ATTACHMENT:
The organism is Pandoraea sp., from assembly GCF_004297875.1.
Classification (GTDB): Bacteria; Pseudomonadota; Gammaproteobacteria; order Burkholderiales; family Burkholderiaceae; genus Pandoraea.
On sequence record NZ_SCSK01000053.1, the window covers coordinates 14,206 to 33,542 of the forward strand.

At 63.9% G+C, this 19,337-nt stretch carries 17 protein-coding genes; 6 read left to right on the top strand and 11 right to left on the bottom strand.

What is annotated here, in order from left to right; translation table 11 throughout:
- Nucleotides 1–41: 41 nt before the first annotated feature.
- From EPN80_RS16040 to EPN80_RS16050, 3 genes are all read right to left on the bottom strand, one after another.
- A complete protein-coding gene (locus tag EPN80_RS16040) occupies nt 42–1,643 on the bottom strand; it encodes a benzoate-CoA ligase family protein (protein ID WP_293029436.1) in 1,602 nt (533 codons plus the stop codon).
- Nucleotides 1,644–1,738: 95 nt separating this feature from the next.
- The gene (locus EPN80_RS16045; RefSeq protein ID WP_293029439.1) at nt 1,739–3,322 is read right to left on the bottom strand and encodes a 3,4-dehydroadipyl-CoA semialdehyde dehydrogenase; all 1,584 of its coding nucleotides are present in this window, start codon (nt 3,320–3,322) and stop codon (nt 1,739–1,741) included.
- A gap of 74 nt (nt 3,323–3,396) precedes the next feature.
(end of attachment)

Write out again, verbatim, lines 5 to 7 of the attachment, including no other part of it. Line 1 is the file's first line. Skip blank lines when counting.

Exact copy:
What is annotated here, in order from left to right; translation table 11 throughout:
- Nucleotides 1–41: 41 nt before the first annotated feature.
- From EPN80_RS16040 to EPN80_RS16050, 3 genes are all read right to left on the bottom strand, one after another.